This is the stage of hands-off mothering … unless they need me … RIGHT NOW! I am talking drop everything and help them right now.

This is where, I guess, boundaries should be developing … but I so need to be needed, and really, no one needs me as much as I desire to be needed anymore. So, I am struggling to draw those boundaries … wanting to be available if someone might have need of me (the struggle is real).

Then there is the I am gonna sever my tongue, from biting it so frequently part of this hands-off mothering stage. They need to be making their own decisions about their faith, their schooling, their work, their income and relationships … I just SO want to offer my opinions … all of the time.

As I was writing this post, hubby let me know what time one of our kids got in last ‘night’ (aka this morning) … gotta say, I really didn’t want to know … that ostrich with it’s head in the sand? I am getting to know him (or is it her) quite well.

I am learning that they need to make mistakes … their own. Live with their own consequences. It was a freedom I was graciously offered by own parents and I believe that I need to regift this freedom to them.

Then there are the heartbreaks … they are so real, so lasting at this young adult stage (though many can come to them earlier). Their relationship struggles, loneliness, uncertainty in their abilities, in their future, their jobs. Life for a young adult is not what it was thirty years ago, when I was twenty. There is little in society today, for a twenty-something that is typical … other than nightlife. And if they are not heartbroken for what is (or is not) going on in their own lives, they live vicariously through the hurts of their friends.

These heartbreaks ripple into my own heart … stories that include suicide, health struggles, drug addiction, sexual assault, homelessness and single parenting get processed with mom on SOS … and I have no answers when I am invited into these conversations … but I pray … how I pray.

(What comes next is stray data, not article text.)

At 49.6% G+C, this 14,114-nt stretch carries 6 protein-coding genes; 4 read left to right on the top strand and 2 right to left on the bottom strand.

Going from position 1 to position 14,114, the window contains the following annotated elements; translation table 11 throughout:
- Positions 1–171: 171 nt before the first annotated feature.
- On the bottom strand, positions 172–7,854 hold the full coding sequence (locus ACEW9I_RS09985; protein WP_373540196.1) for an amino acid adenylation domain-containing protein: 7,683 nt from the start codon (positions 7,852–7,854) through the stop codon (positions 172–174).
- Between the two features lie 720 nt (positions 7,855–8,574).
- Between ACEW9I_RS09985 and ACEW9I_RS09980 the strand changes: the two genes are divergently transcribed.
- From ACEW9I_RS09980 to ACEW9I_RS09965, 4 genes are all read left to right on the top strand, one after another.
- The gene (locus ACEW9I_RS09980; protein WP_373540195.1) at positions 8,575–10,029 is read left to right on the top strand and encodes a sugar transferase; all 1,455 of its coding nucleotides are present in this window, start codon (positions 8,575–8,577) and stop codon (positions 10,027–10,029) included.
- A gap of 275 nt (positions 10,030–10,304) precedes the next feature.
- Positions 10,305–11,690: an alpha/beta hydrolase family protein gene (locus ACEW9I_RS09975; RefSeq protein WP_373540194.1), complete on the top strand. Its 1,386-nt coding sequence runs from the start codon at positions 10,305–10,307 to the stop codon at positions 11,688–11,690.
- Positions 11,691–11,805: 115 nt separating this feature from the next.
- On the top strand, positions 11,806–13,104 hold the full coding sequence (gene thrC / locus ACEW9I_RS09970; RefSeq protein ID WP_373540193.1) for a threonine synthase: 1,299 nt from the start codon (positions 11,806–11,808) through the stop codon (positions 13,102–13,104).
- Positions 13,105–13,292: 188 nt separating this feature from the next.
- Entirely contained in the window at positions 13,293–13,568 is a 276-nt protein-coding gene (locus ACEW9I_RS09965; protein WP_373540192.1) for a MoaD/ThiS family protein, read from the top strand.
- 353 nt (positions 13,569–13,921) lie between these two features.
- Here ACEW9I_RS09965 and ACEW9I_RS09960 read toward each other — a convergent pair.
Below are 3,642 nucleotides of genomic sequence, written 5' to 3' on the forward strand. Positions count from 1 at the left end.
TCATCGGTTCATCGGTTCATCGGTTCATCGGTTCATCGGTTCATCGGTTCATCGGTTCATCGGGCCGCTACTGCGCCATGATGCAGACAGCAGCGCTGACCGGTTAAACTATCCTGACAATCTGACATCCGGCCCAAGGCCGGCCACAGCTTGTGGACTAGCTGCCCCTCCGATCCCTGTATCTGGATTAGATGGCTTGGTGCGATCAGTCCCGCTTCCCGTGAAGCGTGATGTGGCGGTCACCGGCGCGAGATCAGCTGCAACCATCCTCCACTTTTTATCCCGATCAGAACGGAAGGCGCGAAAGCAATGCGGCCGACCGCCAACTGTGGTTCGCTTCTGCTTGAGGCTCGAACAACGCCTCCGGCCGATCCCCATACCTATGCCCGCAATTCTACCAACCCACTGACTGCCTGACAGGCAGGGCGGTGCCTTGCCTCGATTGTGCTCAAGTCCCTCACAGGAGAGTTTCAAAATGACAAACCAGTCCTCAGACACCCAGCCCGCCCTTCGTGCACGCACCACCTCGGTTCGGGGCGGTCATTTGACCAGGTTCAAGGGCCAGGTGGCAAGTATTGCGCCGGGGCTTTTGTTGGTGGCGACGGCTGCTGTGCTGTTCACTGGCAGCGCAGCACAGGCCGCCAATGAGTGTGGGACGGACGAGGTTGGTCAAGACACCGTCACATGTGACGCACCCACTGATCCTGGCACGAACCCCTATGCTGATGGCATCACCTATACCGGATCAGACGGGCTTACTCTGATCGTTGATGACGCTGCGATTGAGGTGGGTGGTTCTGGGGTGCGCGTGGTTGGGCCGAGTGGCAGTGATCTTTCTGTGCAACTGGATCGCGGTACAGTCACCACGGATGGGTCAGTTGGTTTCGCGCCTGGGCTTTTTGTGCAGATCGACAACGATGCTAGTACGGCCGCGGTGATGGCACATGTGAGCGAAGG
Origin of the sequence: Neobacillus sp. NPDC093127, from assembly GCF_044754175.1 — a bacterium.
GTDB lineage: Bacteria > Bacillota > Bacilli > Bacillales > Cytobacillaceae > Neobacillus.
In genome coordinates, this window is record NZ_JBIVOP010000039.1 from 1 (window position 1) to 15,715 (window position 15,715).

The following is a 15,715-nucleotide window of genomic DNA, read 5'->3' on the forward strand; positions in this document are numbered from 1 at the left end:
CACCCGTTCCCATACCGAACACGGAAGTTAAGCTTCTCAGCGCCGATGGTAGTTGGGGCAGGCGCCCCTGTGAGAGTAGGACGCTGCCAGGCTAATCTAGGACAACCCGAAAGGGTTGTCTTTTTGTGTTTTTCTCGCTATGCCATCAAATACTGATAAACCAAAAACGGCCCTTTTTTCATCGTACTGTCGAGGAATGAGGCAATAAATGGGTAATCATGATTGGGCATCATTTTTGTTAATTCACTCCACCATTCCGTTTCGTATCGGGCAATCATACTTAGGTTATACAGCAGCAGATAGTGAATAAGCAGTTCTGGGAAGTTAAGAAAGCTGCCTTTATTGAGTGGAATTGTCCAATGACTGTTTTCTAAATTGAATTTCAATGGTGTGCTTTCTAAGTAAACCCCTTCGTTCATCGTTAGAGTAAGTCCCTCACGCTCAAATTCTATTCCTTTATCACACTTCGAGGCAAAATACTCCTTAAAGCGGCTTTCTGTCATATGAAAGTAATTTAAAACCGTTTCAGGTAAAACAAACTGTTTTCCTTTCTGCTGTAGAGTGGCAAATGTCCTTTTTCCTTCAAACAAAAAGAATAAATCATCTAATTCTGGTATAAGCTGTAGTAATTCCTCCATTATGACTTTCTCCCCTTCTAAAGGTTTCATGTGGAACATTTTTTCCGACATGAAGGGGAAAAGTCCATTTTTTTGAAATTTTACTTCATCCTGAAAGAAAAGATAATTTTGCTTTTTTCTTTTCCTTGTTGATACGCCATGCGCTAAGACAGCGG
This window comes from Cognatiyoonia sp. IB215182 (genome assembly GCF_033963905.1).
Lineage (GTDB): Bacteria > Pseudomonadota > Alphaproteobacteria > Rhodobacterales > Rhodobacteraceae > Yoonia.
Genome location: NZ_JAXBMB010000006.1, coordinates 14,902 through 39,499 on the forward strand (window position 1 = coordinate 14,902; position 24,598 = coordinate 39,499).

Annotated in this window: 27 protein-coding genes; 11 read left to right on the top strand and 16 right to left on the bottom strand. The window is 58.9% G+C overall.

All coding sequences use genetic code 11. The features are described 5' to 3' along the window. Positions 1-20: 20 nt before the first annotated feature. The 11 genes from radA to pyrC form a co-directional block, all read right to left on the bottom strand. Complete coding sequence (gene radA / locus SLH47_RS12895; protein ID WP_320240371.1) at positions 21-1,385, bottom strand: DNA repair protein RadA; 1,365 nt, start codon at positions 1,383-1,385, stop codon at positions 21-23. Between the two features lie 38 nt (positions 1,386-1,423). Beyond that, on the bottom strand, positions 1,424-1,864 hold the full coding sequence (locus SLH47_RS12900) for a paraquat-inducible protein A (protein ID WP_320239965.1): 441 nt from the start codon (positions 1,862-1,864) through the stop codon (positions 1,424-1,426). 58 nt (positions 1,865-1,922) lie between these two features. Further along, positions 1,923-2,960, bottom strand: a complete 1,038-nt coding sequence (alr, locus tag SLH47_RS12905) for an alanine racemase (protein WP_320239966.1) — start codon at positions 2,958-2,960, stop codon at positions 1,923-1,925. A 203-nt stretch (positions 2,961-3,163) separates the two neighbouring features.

At this stage, their friends are not necessarily ones that I know, have met, have made cookies with and carpooled to various events. Their friends are often faceless names that remind me that their life is their own.

Then there is the attempt to get everyone together for one meal … Oh my lanta! I think world peace might be easier to attain!

But …

They are learning, they are seeking, they are even thriving. They do good work, love deeply, seek justice, care for each other …

and they ask me to pray.

When they or their friend is in a tough place, they still ask me to pray.

And if that is the common thread of their need of me, at this hands-off mothering stage … then I will pray.

There is a video that I would return to (over and over) in those mom in the middle years, called The Invisible Woman (below). I realized, the other day, that it still has something to offer me at this hands-off stage of mothering:

“At times my invisibility has felt like an infliction to me,
but it is not a disease that is erasing my life.
It is the cure for the disease of self-centeredness.
It is the antidote to my own pride.
It’s okay that they don’t see,
we don’t work for them,
we work for Him.
We sacrifice for Him.
They will never see,
not if we do it right,
if we do it well.
Lets pray that our work will stand as a monument to an even greater God.”
Nicole Johnson

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As I was watching a trailer for a movie, a conversation onscreen caught my attention.

A young man, new to Nunavut, asked of an elder, “you lived up here a long time?” The elder replied, “six thousand years.”

Like an oak tree that began with an acorn from another oak tree, or a salmon from the fertilization process of two salmon, we humans carry not just the DNA and physical characteristics, but the history of our family of origin.

A number of months ago, while collecting and organizing photos for a framed family history, I was intrigued by the photos collected on my maternal side of the family.

The same squinty eyes, over and over, in each image. As though the gene has just taken over generations of women (my own daughters included).